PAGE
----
Dear Ride The Rockies Riders:
The other day my 18-year-old daughter asked me why I have been going to the mountains so much? Why am I on my phone so much? Why are you staying up so late typing notes?
She of course knew that I got a new job as interim ride director for Ride The Rockies at the beginning of April. She is not a cyclist but kind of figured since the ride is only 8 weeks away that surely most of it has been solidified and that I get to go on the ride and say hi to people and do what I love doing the most, which is to help people have fun on bikes and see my native state of Colorado.
Well, she was right and wrong. Right in that I want to help people have fun on bikes. Wrong that everything had been solidified.
When I started, Wally Zediker, Ride The Rockies Operations Manager, was doing everything possible to make Ride The Rockies come together. The route had been announced, the towns contacted, and agreements verbally talked about. Wally has been working tirelessly to process things like permits, and safety protocols, and working with the larger RTR team to set up registration, handle rider concerns and get answers to the many questions you have had.
As of today, all the towns and agencies have been contacted and agreement on most everything has been accomplished. We still have paperwork to submit, volunteers and staff to finalize but in general things are good.
As you probably know, Ride The Rockies was sold last November, the week before Thanksgiving to Ventures Endurance, a company with a vast portfolio of endurance events including one you probably know, RAGBRAI which is the longest, largest, and oldest bicycle tour in the world. Most of the team working with us has years of experience with RAGBRAI. Together we know that providing a safe and fun experience is paramount and we want you to have the ride of your life.
The team is learning that Colorado is quite a bit different in many ways beyond just the geography of Iowa. I am learning what’s “behind the curtains” of a ride like this. Ride The Rockies is an iconic event, but it’s not easy. Since I started, we have made trips to the host towns. There was a gap of information (like what you have felt) between when the previous ride director left and now. The towns were nervous, they hadn’t heard much. Agencies like CDOT, the Colorado State Patrol and local Sheriff’s departments were looking for permits and answers to their questions. They wanted emergency evacuation plans, and details on the route. Things like where aid stations are located. Where Marshalls are needed. What food will be where.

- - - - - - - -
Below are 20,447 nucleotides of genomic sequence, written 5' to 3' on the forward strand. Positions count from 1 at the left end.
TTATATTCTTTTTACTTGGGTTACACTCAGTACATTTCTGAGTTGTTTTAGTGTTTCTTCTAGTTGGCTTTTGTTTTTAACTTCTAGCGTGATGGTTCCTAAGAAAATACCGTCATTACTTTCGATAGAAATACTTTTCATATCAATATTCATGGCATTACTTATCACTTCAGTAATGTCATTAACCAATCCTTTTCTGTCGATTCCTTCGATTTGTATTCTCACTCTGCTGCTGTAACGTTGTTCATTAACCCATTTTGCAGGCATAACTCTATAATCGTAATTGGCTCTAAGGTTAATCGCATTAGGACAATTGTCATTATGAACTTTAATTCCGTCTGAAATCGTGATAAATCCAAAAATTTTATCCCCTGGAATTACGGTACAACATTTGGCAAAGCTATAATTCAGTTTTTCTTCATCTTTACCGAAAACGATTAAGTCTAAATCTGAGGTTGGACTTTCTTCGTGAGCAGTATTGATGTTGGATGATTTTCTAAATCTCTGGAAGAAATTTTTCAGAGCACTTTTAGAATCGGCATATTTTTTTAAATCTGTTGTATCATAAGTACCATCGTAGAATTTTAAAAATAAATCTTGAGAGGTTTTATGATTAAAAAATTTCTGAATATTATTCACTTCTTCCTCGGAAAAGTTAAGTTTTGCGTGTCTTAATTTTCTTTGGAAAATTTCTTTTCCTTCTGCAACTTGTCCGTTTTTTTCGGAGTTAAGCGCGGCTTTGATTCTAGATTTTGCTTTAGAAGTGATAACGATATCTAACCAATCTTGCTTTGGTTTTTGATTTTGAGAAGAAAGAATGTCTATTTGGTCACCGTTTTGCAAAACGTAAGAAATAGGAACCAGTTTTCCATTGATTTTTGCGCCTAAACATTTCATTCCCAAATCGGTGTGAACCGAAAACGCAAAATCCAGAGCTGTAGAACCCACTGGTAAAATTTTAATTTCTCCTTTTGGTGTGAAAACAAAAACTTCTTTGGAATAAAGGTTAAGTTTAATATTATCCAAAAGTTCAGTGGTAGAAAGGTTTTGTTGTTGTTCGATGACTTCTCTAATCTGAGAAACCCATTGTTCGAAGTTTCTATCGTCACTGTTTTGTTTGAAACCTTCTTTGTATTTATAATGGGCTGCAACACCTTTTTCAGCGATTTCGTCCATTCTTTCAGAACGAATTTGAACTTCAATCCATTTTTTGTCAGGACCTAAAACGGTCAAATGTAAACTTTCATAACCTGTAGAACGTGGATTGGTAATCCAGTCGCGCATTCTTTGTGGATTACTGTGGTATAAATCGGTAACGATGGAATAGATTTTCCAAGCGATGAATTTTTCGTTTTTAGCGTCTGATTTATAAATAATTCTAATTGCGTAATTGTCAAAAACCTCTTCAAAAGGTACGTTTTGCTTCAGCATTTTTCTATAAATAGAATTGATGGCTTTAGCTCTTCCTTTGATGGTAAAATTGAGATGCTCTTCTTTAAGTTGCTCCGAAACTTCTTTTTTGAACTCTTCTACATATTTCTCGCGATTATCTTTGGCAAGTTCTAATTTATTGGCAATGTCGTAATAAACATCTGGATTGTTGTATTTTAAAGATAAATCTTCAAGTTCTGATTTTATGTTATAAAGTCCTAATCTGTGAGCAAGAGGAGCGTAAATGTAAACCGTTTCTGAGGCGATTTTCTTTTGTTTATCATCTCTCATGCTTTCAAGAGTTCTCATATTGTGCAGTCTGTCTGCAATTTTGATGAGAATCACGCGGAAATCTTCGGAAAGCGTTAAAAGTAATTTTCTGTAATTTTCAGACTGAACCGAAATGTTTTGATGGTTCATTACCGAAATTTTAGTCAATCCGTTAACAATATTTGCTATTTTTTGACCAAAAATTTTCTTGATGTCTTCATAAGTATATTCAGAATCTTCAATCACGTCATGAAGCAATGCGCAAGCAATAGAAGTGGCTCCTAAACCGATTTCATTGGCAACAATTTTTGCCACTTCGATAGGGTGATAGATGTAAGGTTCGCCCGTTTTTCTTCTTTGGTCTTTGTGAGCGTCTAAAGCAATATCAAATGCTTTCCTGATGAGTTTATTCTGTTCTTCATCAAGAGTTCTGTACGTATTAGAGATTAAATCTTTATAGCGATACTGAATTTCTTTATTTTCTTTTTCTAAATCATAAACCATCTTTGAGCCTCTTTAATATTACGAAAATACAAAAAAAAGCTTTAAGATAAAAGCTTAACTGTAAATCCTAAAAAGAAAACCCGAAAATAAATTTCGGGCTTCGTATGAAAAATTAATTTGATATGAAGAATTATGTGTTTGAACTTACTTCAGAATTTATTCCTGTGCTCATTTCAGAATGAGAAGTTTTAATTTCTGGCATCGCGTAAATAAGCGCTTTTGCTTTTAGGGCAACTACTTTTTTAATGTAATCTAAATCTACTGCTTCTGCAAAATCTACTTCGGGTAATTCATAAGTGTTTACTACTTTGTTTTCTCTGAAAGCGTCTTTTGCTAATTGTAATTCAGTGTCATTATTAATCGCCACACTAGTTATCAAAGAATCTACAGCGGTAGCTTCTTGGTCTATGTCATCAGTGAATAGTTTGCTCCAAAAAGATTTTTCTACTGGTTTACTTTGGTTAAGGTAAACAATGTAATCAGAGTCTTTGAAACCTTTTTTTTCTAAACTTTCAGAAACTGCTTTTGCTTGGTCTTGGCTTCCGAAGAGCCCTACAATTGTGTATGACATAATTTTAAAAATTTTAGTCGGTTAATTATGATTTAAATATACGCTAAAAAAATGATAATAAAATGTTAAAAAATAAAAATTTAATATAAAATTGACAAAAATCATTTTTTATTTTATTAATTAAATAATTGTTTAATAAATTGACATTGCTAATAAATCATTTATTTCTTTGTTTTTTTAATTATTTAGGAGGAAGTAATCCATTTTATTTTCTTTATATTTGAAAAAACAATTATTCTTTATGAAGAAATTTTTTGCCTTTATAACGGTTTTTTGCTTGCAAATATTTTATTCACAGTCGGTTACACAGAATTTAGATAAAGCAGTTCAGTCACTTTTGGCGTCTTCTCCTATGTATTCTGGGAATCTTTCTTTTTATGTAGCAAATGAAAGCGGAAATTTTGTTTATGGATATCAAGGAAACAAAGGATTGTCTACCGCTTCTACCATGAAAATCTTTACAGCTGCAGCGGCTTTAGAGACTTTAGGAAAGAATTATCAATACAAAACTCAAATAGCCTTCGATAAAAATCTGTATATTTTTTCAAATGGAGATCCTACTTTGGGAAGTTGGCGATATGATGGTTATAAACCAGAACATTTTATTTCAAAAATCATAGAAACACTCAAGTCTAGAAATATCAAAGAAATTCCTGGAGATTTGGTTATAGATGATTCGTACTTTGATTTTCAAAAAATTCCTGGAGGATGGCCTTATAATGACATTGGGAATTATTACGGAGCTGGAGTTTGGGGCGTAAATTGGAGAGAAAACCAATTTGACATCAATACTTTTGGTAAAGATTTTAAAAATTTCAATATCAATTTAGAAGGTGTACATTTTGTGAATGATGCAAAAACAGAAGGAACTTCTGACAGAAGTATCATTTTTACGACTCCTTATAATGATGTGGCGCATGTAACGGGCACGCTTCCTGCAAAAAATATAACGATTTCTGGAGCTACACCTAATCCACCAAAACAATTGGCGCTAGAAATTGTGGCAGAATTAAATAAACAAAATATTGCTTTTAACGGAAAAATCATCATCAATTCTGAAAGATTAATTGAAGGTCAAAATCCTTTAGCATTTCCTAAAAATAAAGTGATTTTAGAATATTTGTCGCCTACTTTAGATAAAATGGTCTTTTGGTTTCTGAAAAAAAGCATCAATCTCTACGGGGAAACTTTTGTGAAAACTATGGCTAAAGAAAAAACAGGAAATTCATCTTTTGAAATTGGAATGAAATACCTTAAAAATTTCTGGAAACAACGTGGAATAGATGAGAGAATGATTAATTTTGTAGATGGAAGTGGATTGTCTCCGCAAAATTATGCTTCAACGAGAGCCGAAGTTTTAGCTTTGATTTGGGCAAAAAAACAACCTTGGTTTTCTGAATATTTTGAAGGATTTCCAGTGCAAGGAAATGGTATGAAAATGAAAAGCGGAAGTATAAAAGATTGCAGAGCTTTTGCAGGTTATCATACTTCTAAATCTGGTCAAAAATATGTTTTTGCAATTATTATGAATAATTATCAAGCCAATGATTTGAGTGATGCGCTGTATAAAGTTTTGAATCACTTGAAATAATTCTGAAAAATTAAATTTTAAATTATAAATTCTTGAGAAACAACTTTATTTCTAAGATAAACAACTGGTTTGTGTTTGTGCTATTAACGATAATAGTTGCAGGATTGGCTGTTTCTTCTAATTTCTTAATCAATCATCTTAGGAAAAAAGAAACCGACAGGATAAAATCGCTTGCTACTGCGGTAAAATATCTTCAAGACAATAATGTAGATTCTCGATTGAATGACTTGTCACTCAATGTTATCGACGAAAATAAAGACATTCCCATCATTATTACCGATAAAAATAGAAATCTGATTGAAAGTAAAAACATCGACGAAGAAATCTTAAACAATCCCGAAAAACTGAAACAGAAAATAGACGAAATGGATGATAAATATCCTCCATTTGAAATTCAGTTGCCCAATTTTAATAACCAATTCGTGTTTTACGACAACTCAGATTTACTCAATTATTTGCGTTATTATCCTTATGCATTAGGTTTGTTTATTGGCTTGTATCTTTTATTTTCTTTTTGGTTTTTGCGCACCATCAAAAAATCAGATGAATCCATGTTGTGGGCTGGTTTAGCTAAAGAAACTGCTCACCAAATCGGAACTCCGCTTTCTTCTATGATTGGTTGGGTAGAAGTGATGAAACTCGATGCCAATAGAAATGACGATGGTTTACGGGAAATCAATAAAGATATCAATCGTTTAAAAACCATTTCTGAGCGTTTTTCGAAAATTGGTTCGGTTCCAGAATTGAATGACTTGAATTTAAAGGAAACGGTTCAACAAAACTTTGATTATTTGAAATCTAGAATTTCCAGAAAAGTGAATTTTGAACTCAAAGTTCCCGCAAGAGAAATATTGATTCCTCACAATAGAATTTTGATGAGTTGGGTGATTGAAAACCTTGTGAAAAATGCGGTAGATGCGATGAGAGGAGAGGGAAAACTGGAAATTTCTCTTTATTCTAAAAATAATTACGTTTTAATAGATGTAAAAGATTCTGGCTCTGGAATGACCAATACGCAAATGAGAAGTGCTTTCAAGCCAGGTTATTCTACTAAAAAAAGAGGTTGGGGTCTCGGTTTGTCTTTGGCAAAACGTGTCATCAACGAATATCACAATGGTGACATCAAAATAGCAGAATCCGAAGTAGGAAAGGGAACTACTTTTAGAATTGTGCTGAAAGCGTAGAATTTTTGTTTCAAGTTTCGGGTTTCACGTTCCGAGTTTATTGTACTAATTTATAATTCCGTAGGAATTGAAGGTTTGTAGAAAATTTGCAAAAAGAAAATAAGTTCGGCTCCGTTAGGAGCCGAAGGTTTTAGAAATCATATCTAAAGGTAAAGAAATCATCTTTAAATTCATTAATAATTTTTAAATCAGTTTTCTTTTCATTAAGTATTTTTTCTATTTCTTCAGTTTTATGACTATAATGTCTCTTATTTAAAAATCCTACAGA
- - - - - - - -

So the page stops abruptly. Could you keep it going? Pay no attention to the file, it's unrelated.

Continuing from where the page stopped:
Our mountain towns are tired. They are exhausted. They have little help. Events in Colorado, while economically important and becoming huge headaches for them. COVID has pretty much eliminated the normally quiet and rejuvenating mud season with such an influx of people and massive housing issues. An event like Ride The Rockies needs to be more buttoned up than ever before. We also have a route with challenges. So much hinges on Glenwood Canyon. As most of you know, it’s prone to closures more than ever. So, you can imagine the contingency plans we need in place.
Wally and I have been hitting the road. Shaking hands, filling out pages and pages of permits. Walking the course, meeting with police. Talking to CDOT. Working with sponsors and operators like Zach with Summit Cycle Solutions to understand where you all are staying, where you will be camping. We are arranging for plenty of food and mechanics on course, coffee in the morning and some fun at night with cool bands and cold brews. We are working with local chambers to highlight attractions and to help you enjoy these towns and the mountains I love and grew up in.
I wish it was easy. I wish I had started many months ago. But we are getting there, and we know this is your vacation, your hard-earned money. We are staying up late at night and working weekends because we understand that your lives, your investment, and trust in us is on the line.
For me, this year is hopefully the beginning of an amazing relationship with you for years and years. Thank you for your patience. Thank you for joining us and thanks to my daughter for asking questions and learning to cook more than ever for herself while I help get this done.
My heartfelt thanks to you,